The Civil War in AmericaThe Illustrated London News, vol. 39, no. 1100, p. 72.
July 27, 1861
By the arrival of the Etna at Queenstown, and the Nova Scotian at Londonderry, we have received news to the 13th inst.
The Confederate ship-of-war Sumter ran the blockade off the port of Charleston, and escaped to sea. The privateer Jefferson Davis has captured five Northern vessels off Cape Halteras [sic], and sent them into unblockaded Southern ports. Six revenue-cutters have been dispatched from New York and Boston in pursuit of these marauders.
On land the fighting has been confined to General M'Lellan's division in Western Virginia, and General Lyon's in Missouri. The former division attacked the intrenched camp of the Confederates, numbering 2000 men, at Rich Mountain, near Beverley. The Confederates were routed, and all their guns, camp equipage, and waggons were captured. Sixty Confederates and twenty Unionists were killed in the encounter.
In Missouri a battle occurred at Carthage on the 5th inst. 1200 Federalists attacked 4000 State troops, and retired with a loss of eight men and forty-five wounded.
On the 12th Colonel Smith routed another body of State troops at Monroe, Missouri.
General Patterson is still at Martinsburg, where he has received large reinforcements. General Johnson, at the head of 16,000 Confederates, is stationed at Bunker's Hill, a place seven miles south of Martinsburg.
No one is allowed to leave Richmond in any direction without a passport.
Colonel Taylor, who had been sent with despatches from Mr. Davis to Mr. Lincoln under the protection of a flag of truce, was sent back without an answer, his communication being of too frivolous a nature. It is supposed that it related to an exchange of prisoners.
Congress reassembled on the 4th inst. Senator Johnson, of Tennessee[,] and five representatives from Western Virginia, were the only members present from any portion of the seceding States. The President's Message was received on the 5th. We give this important State paper in full in the Supplement at page 96.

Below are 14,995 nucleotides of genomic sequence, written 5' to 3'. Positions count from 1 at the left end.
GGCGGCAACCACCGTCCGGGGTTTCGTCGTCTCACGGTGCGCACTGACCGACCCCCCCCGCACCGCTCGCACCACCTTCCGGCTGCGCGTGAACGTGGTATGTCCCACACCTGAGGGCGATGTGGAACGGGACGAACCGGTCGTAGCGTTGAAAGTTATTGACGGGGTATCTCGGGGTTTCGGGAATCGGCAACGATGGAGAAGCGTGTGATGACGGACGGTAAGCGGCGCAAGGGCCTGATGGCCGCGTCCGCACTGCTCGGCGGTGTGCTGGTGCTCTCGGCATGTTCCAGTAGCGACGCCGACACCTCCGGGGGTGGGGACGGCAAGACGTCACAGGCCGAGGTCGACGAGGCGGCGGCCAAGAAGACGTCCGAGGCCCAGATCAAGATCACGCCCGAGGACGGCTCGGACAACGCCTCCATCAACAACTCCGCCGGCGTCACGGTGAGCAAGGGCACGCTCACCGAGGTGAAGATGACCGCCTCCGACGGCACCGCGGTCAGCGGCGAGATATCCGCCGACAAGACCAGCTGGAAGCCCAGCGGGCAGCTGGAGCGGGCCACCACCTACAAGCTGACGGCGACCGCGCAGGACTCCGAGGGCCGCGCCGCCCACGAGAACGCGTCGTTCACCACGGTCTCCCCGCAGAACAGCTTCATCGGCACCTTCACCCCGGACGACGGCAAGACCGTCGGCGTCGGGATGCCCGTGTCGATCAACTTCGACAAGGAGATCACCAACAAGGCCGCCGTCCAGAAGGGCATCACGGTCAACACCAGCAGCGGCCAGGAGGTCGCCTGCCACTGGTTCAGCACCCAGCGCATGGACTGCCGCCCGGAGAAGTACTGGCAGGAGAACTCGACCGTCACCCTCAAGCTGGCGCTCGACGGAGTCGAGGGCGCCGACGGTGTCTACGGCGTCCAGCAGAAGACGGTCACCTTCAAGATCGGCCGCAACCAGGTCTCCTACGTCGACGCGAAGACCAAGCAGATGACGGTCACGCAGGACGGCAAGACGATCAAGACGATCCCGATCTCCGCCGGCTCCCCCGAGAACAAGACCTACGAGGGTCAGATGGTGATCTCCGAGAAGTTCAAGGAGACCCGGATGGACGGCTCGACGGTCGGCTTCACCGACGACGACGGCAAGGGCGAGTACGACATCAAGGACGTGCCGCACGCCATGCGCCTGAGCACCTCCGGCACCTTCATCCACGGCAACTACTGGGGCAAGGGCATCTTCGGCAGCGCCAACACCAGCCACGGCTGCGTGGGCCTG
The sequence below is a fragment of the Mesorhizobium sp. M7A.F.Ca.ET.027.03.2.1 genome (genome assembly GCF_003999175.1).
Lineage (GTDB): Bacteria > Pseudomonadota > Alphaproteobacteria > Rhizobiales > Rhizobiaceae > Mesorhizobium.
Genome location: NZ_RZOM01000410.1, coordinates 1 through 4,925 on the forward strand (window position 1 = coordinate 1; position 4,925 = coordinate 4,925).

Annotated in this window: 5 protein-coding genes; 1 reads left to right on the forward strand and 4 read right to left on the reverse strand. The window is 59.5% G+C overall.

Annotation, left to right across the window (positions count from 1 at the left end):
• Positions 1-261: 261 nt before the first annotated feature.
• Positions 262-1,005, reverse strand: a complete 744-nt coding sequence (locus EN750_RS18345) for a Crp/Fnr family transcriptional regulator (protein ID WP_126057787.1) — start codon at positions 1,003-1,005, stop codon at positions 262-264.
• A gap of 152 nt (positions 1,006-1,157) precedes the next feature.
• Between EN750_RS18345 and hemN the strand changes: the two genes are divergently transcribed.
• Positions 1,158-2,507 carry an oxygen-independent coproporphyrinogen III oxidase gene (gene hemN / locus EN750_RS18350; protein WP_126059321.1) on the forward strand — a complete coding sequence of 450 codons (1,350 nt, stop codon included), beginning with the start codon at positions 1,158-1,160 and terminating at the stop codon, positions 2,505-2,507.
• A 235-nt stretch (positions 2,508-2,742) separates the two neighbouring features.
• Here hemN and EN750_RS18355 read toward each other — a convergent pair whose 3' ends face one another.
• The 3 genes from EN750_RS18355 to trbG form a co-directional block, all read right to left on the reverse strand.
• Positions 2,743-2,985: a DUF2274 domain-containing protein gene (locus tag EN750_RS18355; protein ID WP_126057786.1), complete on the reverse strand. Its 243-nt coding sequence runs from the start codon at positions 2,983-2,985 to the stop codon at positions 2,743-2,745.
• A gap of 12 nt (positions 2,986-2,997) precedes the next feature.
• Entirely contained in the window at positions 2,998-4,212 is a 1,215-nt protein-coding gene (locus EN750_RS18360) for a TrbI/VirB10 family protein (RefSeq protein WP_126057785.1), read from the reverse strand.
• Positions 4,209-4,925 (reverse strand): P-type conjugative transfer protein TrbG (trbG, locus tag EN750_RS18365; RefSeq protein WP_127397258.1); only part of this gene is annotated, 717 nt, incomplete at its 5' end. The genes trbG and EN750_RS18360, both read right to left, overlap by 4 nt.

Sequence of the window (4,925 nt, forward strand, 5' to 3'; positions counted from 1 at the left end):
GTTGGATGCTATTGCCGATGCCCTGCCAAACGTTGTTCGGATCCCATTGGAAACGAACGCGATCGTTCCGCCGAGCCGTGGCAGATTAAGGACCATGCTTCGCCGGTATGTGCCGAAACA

Both Houses of Congress are busy at work legalising everything the President did during the recess, and voting men and money in excess even of what the Cabinet demanded. In pursuance of this policy Congress has determined to consider nothing at this Session but the naval and military appropriations, and the financial measures connected therewith.
A resolution passed the House of Representatives calling on the President for the correspondence which had taken place in consequence of the "insolent and aggressive" conduct of Spain in the invasion of San Domingo. The President replied that it was not advisable to produce the correspondence at present.
On the motion of Mr. Lovejoy, of Illinois, a man of Radical Anti-Slavery opinions, the House passed, by a vote of 92 against 55, the following resolutions:—1 . "That in the judgment of this House it is no part of the duty of the soldiers of the United States to capture or return fugitives slaves." 2. "That the Committee on the Judiciary be instituted to inquire into the expediency of repealing the law called the 'Fugitive Slave Law.' "
A State Convention of the people of Delaware, held at Dover, to consider the position of that State towards the contending Powers, passed resolutions favouring a recognition of the independence of the Confederate States as preferable to the continuance of civil war, and expressing a fear lest the doctrines and measures of the war party should lead to the subversion of the State Governments, and the erection of a consolidated Government on the ruins of the Federal Constitution.
The Baltimoreans are awed into quiet by the military occupation of their city by General Banks's division.
In St. Louis the printing matriel of a States-rights' journal has been seized by General Lyon, the Federal commander.
The New York merchants have held a meeting to petition Congress to pass a bankrupt law.
The Connecticut Legislature has refused to ratify a constitutional amendment, passed by a previous Legislature, which conferred the right of suffrage on coloured citizens. The amendment is consequently lost.
The wife of Professor Longfellow, the poet, was burnt to death at Boston on the 10th.